I just started book #40 of 2018, so I am almost to my goal of reading 50 books this year. It’s the third book in Dot Hutchison’s “The Collector” series. When I read her first book, “The Butterfly Garden,” I couldn’t put it down, so now I buy everything she writes. I just finished “Dying Truth” by Angela Marsons, which is book #8 in a UK detective series. I think my next read will be “Four Blind Mice” by James Patterson.

      1. RestlessRenegade*

        I have wanted to read “The Butterfly Garden” for so long! For some reason I can never find it in a bookstore. I think I’ll have to get a copy online. I’m glad to hear someone liked it!

        1. MsChanandlerBong*

          I absolutely loved it. When I got it, I stayed up until 4 a.m. so I could finish it in one night.

      2. Middle School Teacher*

        I’m really far behind on my 50 books goal, I’m only on 20 or 21. I’m super looking forward to summer holidays so I can catch up. It doesn’t help that other people in my group are flying through the Perry Mason series while I’m ploughing through these 500-page bricks.

    23. RestlessRenegade*

      I’m reading Red Queen, the sequel to Alice by Christina Henry. I LOVED Alice, and I’m enjoying Red Queen though not quite as much. If you’re into very horrifying, very dark re-imaginings of Alice in Wonderland, I highly recommend the first book. (TW for sexual assault and body horror and a whole slew of other things.)

  7. Caledonia*

    The Glasgow School of Art -A Charles Rennie Macintosh building – has been devastated by another fire, several years after the last one. They have spent all of this time renovating it. Terrifically sad.

    1. Cristin in England*

      Oh no! That’s terrible. I remember the last fire (I think I was still living there at the time. )

    2. nep*

      Was just looking at that on BBC website–just awful, especially after the huge investment to rebuild it.

    3. Rosemary7391*

      Yeah :( and it’s spread to other buildings too. There was a fire on Sauchiehall street not all that long ago as well. It’s not like our weather normally encourages this sort of thing!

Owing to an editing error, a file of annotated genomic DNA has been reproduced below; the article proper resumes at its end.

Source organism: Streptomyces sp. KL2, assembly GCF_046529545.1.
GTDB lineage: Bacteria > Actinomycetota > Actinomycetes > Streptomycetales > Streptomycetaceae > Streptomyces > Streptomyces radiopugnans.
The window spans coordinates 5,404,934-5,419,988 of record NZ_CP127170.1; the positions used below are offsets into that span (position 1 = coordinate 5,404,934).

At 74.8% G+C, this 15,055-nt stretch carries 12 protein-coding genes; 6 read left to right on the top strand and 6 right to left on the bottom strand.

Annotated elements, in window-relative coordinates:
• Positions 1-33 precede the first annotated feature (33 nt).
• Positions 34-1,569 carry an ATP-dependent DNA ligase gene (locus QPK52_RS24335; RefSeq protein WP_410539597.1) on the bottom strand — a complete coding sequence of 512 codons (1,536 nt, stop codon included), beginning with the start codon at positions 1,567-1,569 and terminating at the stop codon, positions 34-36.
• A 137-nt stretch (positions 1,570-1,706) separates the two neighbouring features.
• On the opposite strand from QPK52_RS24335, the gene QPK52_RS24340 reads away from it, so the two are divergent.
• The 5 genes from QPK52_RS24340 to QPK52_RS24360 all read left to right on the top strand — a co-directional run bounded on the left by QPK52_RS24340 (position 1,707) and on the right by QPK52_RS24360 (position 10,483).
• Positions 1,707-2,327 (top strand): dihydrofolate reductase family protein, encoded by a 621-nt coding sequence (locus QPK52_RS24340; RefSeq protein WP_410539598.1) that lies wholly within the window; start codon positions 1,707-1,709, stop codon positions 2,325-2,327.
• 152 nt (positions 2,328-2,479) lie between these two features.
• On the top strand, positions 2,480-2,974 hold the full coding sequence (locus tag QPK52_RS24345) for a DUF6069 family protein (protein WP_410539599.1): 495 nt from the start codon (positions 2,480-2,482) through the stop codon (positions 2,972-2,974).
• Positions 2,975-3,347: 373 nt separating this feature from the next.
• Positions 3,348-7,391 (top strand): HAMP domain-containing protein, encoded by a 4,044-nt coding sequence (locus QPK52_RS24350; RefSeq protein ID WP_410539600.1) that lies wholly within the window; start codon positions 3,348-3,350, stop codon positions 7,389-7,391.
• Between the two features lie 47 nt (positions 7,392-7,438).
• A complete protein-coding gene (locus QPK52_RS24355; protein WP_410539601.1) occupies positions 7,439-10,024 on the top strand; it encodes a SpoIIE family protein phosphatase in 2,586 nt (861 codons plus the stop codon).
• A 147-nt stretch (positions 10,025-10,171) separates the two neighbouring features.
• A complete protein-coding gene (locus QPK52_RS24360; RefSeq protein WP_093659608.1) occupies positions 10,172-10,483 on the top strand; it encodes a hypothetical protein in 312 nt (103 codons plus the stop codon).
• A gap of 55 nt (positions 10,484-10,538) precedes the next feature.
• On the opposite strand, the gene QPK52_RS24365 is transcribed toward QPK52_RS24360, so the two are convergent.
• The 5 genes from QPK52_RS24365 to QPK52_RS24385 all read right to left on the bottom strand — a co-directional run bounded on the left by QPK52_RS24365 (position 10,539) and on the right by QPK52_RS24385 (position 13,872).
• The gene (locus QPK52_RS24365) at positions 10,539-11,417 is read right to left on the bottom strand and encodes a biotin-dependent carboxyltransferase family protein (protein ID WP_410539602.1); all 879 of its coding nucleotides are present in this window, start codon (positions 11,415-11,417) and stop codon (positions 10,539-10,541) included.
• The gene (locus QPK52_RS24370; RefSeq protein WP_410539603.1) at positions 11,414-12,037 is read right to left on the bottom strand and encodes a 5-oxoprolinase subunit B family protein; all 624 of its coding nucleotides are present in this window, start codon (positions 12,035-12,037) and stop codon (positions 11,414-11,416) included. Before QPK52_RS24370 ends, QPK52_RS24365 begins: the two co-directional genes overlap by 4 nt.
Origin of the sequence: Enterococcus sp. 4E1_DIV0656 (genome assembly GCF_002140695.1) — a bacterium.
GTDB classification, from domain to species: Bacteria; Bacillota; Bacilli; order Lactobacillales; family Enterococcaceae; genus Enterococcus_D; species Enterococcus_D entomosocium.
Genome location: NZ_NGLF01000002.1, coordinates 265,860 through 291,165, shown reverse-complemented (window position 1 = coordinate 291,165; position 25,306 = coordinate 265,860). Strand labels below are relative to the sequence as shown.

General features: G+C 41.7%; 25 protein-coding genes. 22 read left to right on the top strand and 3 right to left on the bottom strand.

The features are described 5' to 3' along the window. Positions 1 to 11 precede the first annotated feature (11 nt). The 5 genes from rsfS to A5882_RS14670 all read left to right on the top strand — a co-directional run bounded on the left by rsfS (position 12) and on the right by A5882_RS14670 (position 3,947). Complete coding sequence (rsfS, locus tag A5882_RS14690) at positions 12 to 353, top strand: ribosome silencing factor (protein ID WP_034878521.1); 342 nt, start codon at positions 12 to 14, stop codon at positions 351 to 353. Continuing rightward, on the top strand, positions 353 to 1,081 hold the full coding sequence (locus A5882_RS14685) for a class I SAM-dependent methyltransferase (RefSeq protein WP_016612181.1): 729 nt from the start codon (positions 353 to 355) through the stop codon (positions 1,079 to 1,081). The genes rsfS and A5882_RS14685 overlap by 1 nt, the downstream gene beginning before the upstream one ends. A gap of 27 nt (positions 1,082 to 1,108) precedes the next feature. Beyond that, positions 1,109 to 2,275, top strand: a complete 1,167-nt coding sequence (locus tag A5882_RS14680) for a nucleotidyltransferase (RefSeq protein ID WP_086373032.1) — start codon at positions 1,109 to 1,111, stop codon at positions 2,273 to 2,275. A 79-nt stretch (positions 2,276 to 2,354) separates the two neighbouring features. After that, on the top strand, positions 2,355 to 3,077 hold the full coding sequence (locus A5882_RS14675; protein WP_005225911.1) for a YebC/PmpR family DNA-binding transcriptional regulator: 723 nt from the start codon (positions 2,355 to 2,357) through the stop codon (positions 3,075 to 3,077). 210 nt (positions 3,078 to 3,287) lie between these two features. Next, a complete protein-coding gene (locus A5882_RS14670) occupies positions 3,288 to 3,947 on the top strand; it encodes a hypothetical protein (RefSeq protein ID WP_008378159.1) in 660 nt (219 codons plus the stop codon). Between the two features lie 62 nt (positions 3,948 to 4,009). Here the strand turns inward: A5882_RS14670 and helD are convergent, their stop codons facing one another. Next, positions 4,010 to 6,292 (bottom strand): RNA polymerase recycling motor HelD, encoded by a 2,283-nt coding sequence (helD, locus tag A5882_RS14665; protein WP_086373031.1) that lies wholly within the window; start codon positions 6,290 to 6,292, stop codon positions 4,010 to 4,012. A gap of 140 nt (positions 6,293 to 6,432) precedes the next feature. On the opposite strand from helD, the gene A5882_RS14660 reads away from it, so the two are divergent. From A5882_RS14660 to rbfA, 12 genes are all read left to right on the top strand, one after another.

1. Cristina in England*

        I was sad to see the roof of ABC collapsed. I’ve seen so many great shows there, some of my favorites.

        1. Daphne*

          Me too! I think that hit me more because I don’t have any ties to the art school, although I’m a Scottish art grad and feel very sad to see the building damaged again. Wondering what caused it….

  8. Laika*

    I’m moving back to North America after 1.5 years living overseas, and I’m so nervous/excited to go “home” and see all my friends and family. I’m worried I’ll fall back into a lot of the same old patterns and habits, but I’m also very much looking forward to some more stability in my life. Has anyone else been through this kind of transition? Any hot tips or words of encouragement? :)

    1. nep*

      Could you give an example of what you’re concerned about–what patterns and habits you might fall back to?
      I returned to the US after many years overseas. Just looking to understand your question a bit better.

      1. Laika*

        Mostly about getting comfortable and not trying to push myself/keep perusing personal growth. My time abroad was really hectic with a lot of uncertainty so I guess I’m worried I’ll come home and everyone/-thing will be the same and I’ll embrace stability a little too hard revert to the same person I was before I left, especially considering I’ll be returning to my Old Job/Company (but that’s not really the focus of my fears, plus this is a Non Work Discussion Zone!).

        1. Jules the Third*

          Travel! The US has a ton of neat things to see or do.
          Get involved – this is a highly polarized, political time, but if you don’t want to go there, people still need help on non-political fronts.
          Start a new hobby – meetup with people who also do it
          Schedule stuff – commit to something like 1 weekend a month Doing Something New

          For me, it’s ‘2 weekends of heavy cleaning, 1 weekend Projects, 1 weekend Fun’

          1. Laika*

            Yes, I love the idea of scheduling and making sure that my weekends have a dedicated purpose. Thank you!

        2. Not So NewReader*

          Set goals for yourself. Put it in writing if need be.
          Being away forced your hand, you had to do something because of your circumstances. Maybe giving yourself goals with a built-in, “forced” commitment of some sort would be key for you.

    2. Jess the Kat*